Day 15: When You Don’t ‘Fit the Mold’

Daily Bible Reading: Acts 16:14-40; Romans 14:10-12; 2 Corinthians 4:18

In yesterday’s devotional, I wrote about how important it is that we see ourselves as God sees us. God has full confidence in Himself at work within us. He sees us differently than most of us see ourselves. One way we can help ourselves believe in the image that God has of us is by making it personal! In other words, as we step out to do something in our hearts that we can’t do in our own strength, the reality of what He has placed in us will begin to dawn on us as His grace carries us.

When you know that the only way you could be accomplishing something is through His ability in you, you will have a revelation of His abundant grace actively at work in your life.

So many times we’re just interested in the end result of what we have in our hearts — to see people saved, delivered, healed, encouraged, restored, etc. We’re not always aware of the great things that are happening inside us as we’re stepping out in faith, practicing obedience and faithfulness. But the Bible says that we are to look not just on the things that are seen, but on things that are unseen (2 Corinthians 4:18).

The Bible also says that what we do for the Lord is never in vain (1 Corinthians 15:58). Yet so many times we think we’re not really serving the Lord if we’re not preaching, witnessing, visiting someone, or doing all the things that might fit the description of “religious duties.”

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I want to remind you of a woman written about in the New Testament who made quite a difference, and she did it without fitting into a religious “mold” — without doing certain works or doing things the way others thought they should be done.

This woman’s name was Lydia. Most of us know very little about her, only calling to mind when we hear her name that she was a “seller of purple” (see Acts 16:14). But notice what we read about Lydia right after we learn of her job description. We discover that she was a woman “who worshiped God” and “whose heart the Lord opened” (v. 14). That verse goes on to say that she was very attentive and responsive to the apostle Paul’s message.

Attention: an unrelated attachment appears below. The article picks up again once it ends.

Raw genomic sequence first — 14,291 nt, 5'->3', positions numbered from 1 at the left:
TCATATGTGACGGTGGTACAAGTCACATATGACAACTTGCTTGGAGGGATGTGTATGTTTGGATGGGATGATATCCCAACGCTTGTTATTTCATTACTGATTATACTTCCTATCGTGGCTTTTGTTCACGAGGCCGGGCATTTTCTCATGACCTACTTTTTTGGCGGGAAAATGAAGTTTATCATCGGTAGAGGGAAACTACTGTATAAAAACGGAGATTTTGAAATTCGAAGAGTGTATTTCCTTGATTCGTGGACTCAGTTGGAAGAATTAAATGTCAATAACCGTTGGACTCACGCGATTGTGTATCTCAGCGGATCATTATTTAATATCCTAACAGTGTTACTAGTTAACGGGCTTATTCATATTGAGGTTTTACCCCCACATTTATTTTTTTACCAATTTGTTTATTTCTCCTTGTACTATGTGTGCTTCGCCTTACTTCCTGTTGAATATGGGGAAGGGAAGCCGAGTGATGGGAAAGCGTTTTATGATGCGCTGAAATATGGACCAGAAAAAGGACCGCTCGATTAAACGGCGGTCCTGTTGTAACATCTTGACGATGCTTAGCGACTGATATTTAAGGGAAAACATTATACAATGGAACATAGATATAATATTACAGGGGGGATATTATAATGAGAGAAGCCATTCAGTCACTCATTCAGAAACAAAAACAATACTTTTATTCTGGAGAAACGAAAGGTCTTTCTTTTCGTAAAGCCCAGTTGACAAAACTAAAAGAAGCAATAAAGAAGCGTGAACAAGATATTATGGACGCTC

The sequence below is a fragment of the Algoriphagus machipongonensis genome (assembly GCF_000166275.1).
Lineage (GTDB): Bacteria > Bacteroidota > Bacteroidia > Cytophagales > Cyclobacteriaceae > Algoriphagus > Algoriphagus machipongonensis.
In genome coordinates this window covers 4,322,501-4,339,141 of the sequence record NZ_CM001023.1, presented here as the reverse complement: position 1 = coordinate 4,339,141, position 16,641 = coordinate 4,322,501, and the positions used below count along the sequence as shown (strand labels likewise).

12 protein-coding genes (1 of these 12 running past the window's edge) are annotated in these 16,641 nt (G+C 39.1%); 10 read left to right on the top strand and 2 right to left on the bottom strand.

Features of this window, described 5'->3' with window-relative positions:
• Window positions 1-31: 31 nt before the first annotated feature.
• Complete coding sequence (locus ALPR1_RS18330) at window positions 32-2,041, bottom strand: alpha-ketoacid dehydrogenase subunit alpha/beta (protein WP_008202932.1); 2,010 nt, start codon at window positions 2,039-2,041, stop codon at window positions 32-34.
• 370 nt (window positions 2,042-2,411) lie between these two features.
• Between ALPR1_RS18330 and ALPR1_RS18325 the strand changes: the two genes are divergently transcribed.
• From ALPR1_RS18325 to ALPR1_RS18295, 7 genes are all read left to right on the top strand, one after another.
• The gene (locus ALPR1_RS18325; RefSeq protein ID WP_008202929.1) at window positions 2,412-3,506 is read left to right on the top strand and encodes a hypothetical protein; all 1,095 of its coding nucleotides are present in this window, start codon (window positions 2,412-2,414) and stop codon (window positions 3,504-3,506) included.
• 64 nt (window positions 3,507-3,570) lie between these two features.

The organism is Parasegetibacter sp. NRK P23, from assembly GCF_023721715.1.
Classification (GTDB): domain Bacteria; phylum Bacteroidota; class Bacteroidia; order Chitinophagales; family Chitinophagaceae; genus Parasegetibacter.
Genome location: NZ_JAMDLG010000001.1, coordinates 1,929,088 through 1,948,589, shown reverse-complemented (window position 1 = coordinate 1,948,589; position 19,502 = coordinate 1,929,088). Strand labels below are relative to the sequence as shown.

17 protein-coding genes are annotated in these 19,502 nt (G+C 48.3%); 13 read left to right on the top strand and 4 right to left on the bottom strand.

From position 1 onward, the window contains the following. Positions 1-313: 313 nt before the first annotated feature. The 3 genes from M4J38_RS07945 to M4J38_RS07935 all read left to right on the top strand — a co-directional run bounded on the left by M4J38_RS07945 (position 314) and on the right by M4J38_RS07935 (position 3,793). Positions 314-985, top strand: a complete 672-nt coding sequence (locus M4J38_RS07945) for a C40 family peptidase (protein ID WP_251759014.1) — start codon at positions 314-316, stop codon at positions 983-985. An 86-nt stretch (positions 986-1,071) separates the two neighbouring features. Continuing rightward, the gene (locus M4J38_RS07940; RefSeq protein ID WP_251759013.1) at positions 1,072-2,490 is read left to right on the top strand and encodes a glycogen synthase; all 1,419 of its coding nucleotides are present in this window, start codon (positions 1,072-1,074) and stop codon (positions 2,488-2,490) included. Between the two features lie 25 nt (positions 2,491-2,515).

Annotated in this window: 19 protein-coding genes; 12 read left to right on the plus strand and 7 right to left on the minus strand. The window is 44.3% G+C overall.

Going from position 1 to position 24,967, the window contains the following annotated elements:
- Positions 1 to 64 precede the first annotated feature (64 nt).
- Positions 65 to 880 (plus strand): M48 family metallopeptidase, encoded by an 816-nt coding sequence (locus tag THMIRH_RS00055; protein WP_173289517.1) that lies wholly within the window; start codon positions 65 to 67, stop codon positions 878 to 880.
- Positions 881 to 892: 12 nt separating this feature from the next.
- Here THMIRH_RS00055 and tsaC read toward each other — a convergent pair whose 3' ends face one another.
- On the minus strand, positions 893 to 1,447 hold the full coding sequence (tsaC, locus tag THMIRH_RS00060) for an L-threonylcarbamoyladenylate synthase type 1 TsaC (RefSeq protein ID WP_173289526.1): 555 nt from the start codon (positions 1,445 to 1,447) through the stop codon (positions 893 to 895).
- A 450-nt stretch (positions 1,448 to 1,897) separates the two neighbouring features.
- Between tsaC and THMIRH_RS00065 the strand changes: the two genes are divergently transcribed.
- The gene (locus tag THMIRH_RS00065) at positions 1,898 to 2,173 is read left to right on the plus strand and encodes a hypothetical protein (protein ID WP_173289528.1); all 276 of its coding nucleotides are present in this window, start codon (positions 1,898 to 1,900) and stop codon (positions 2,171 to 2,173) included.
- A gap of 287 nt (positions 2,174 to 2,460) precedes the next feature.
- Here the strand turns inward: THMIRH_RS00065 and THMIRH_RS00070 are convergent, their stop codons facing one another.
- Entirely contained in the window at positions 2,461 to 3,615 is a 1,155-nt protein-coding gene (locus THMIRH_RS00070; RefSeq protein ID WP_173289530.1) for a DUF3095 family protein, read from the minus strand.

Later it says Lydia opened her home to Paul and Silas after they were released from prison, and it was there that Paul exhorted and encouraged the brethren before leaving the city (v. 40).

Here is what we can learn from Lydia’s story: God is watching every single thing we do, and the Bible says we will give an account of ourselves when we stand before the Judgment Seat of Christ (see Romans 14:10-12). Wouldn’t it be wise to make sure everything we do is for His glory instead of just the “big things” or what we might consider big ministry?

In Heaven, many will be rewarded whom few knew anything about during their lifetime. They will be men and women who worshiped God; walked by faith; served their families, churches, and communities; kept a thankful attitude in the midst of hardship and pain; and worked for their employers as unto the Lord. No, they didn’t have big ministries on the earth, but they opened their hearts to the Lord and served Him faithfully in their own spheres of influence.

You and I can be among that company of the faithful if we’ll just open our hearts to the Lord to love Him, serve Him, and do His bidding, whether it’s to perform a deed of kindness toward our spouse or children, to visit a neighbor or friend in need, or to pray for someone who’s hurting in our community or around the world! One of the greatest things we can do each morning is to pray before we begin our daily tasks. Our quiet time with God is truly a key time when He speaks to us, encouraging and empowering us to be instruments of His mercy to those who need a touch from Him.

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In His great love,

Denise Renner

Denise Renner